Advanced Search
MyIDEAS: Login

Trends in Expected Returns in Currency and Bond Markets

Contents:

Author Info

  • Martin D. Evans
  • Karen K. Lewis

Abstract

Under conventional notions about rational expectations and market efficiency, expected returns differ from the actual expost returns by a forecast error that is uncorrelated with current information. In this paper, we describe how small departures from conventional notions of rational expectations and market efficiency can produce trends in excess returns. These trends are in addition to the trends typically found in the level of asset prices themselves. We report strong evidence for the presence of additional trends in excess foreign exchange and bond returns. We also estimate the additional trend component in excess returns on foreign exchange and find that it varied between -.8% and 1% for one month returns and between -6% and 8% for three month returns.

Download Info

If you experience problems downloading a file, check if you have the proper application to view it first. In case of further problems read the IDEAS help page. Note that these files are not on the IDEAS site. Please be patient as the files may be large.
File URL: http://www.nber.org/papers/w4116.pdf
Download Restriction: no

Bibliographic Info

Paper provided by National Bureau of Economic Research, Inc in its series NBER Working Papers with number 4116.

as in new window
Length:
Date of creation: Jul 1992
Date of revision:
Publication status: published as European Economic Review, vol. 37, June 1993, pp. 1005-1020
Handle: RePEc:nbr:nberwo:4116

Note: AP IFM
Contact details of provider:
Postal: National Bureau of Economic Research, 1050 Massachusetts Avenue Cambridge, MA 02138, U.S.A.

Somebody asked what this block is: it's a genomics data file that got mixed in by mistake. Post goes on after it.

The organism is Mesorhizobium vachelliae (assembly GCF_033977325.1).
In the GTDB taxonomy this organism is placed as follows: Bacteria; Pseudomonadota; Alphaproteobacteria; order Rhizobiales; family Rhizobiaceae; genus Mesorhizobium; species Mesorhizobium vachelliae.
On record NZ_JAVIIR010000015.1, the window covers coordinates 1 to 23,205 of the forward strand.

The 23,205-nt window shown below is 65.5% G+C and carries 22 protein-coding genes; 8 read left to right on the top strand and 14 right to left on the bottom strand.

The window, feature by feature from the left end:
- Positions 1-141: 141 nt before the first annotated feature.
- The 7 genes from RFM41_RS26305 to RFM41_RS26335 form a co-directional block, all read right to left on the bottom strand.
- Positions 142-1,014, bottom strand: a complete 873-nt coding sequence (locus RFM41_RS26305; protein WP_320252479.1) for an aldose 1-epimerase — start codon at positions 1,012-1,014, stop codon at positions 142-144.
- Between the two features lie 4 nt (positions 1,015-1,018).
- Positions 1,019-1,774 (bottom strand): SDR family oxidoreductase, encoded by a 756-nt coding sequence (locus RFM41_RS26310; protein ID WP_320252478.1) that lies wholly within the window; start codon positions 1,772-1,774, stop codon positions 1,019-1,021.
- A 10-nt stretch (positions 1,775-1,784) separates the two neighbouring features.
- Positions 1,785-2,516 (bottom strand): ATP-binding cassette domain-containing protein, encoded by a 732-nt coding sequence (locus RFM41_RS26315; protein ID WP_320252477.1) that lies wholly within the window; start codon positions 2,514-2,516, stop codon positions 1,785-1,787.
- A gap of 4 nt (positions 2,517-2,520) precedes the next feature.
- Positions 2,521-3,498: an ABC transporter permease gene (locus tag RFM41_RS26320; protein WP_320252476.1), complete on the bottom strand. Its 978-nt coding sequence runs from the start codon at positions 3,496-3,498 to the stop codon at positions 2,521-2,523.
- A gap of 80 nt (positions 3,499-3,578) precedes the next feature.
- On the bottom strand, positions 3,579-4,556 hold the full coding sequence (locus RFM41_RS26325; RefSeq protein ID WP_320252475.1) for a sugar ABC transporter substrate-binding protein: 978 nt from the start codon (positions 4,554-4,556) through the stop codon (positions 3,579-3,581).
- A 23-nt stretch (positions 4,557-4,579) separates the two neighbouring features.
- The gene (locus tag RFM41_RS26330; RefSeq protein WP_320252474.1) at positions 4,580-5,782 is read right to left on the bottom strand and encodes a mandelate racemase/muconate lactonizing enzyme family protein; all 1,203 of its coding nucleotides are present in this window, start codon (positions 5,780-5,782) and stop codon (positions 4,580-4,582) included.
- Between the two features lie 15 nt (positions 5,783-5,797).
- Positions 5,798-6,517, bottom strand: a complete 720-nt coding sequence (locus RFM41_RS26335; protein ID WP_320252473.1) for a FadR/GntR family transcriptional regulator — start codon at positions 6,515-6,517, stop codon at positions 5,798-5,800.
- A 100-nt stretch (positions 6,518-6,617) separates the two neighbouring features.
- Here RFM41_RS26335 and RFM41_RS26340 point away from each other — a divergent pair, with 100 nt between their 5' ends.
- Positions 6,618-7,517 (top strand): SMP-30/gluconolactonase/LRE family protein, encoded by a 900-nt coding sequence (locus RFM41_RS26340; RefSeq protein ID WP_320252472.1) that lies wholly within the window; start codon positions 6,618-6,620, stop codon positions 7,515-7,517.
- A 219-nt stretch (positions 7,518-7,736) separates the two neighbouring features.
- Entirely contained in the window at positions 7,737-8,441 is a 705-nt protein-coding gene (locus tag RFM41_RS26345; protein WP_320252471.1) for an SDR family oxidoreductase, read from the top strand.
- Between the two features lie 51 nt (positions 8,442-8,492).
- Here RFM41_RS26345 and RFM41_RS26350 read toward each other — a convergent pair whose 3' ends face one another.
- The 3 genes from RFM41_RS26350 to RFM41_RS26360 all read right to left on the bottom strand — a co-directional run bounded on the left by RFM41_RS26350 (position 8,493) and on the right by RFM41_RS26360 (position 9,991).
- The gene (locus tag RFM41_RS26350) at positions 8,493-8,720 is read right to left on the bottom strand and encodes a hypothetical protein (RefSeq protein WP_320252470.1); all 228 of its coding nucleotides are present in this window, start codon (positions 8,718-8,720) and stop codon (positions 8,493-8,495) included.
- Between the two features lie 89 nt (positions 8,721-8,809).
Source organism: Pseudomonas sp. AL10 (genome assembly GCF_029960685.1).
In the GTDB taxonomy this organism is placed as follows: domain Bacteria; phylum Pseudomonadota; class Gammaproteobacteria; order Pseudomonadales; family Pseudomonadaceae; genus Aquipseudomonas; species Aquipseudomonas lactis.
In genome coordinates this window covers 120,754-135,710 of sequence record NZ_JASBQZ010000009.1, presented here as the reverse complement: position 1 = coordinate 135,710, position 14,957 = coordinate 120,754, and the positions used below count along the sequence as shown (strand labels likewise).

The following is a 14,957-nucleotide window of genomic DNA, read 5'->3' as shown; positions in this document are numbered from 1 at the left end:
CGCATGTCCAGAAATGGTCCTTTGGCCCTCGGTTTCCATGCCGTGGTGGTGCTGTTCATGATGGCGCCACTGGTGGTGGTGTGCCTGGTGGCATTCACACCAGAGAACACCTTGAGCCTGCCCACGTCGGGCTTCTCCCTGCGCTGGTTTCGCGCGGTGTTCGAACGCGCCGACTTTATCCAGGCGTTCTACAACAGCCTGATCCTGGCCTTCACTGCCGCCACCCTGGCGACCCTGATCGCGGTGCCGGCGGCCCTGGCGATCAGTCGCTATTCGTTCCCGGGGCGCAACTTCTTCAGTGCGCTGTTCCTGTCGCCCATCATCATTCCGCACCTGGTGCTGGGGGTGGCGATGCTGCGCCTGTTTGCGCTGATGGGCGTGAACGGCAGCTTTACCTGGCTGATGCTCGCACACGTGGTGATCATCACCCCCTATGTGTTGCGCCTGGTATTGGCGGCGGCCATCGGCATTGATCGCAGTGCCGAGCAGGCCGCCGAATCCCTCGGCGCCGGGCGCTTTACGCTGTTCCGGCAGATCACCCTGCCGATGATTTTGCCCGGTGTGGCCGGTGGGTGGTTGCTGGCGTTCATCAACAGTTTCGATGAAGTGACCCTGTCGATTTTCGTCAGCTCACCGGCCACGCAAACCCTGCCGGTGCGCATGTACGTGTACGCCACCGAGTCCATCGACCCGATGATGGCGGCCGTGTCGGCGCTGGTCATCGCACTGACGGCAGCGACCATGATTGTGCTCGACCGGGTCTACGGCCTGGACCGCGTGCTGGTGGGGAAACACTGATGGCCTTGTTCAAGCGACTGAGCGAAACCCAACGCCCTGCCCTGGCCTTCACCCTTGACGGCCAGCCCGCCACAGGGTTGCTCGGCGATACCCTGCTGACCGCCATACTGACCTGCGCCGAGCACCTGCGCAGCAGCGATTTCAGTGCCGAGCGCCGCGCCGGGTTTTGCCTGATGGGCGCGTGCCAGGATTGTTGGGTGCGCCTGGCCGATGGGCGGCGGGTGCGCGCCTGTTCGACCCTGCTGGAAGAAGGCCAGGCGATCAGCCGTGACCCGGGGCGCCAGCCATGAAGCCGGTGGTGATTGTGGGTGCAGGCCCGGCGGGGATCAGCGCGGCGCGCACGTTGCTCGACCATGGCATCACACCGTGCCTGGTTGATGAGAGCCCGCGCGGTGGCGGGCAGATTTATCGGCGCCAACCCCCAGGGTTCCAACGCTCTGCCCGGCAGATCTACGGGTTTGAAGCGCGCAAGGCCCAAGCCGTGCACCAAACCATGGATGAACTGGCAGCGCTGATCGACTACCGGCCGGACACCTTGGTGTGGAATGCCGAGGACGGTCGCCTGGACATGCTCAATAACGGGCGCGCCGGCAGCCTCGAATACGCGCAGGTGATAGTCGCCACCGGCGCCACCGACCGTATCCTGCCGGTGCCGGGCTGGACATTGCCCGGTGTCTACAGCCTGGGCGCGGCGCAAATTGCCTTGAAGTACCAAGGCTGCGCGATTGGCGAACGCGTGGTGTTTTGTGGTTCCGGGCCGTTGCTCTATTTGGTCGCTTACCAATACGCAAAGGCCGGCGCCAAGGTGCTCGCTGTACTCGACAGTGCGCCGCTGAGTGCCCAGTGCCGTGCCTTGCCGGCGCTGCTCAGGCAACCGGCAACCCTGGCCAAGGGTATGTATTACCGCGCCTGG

Phone: 617-868-3900
Email:
Web page: http://www.nber.org
More information through EDIRC

Related research

Keywords:

Other versions of this item:

References

References listed on IDEAS
Please report citation or reference errors to , or , if you are the registered author of the cited work, log in to your RePEc Author Service profile, click on "citations" and make appropriate adjustments.:
as in new window
  1. Francis X. Diebold & Marc Nerlove, 1988. "Unit roots in economic time series: a selective survey," Finance and Economics Discussion Series 49, Board of Governors of the Federal Reserve System (U.S.).
  2. Gonzalo, J. & Granger, C., 1992. "Estimation of Common Long-Memory Components in Cointegrated Systems," Papers 4, Boston University - Department of Economics.
  3. Campbell, John Y & Shiller, Robert J, 1991. "Yield Spreads and Interest Rate Movements: A Bird's Eye View," Review of Economic Studies, Wiley Blackwell, vol. 58(3), pages 495-514, May.
  4. Schwert, G William, 1989. "Tests for Unit Roots: A Monte Carlo Investigation," Journal of Business & Economic Statistics, American Statistical Association, vol. 7(2), pages 147-59, April.
  5. Frederic S. Mishkin, 1991. "Is the Fisher Effect for Real? A Reexamination of the Relationship Between Inflation and Interest Rates," NBER Working Papers 3632, National Bureau of Economic Research, Inc.
  6. Johansen, Soren, 1988. "Statistical analysis of cointegration vectors," Journal of Economic Dynamics and Control, Elsevier, vol. 12(2-3), pages 231-254.
  7. Backus, David K. & Gregory, Allan W. & Zin, Stanley E., 1989. "Risk premiums in the term structure : Evidence from artificial economies," Journal of Monetary Economics, Elsevier, vol. 24(3), pages 371-399, November.
  8. Meese, Richard A. & Rogoff, Kenneth, 1983. "Empirical exchange rate models of the seventies : Do they fit out of sample?," Journal of International Economics, Elsevier, vol. 14(1-2), pages 3-24, February.
  9. John Y. Campbell & Pierre Perron, 1991. "Pitfalls and Opportunities: What Macroeconomists Should Know About Unit Roots," NBER Technical Working Papers 0100, National Bureau of Economic Research, Inc.
  10. Culter, D.M. & Poterba, J.M. & Summers, L.H., 1990. "Speculative Dynamics And The Role Of Feedback Traders," Working papers 545, Massachusetts Institute of Technology (MIT), Department of Economics.
  11. Baillie, Richard T & Bollerslev, Tim, 1991. "Intra-day and Inter-market Volatility in Foreign Exchange Rates," Review of Economic Studies, Wiley Blackwell, vol. 58(3), pages 565-85, May.
  12. J. Bradford De Long & Andrei Shleifer & Lawrence H. Summers & Robert J. Waldmann, 1989. "Positive Feedback Investment Strategies and Destabilizing Rational Speculation," NBER Working Papers 2880, National Bureau of Economic Research, Inc.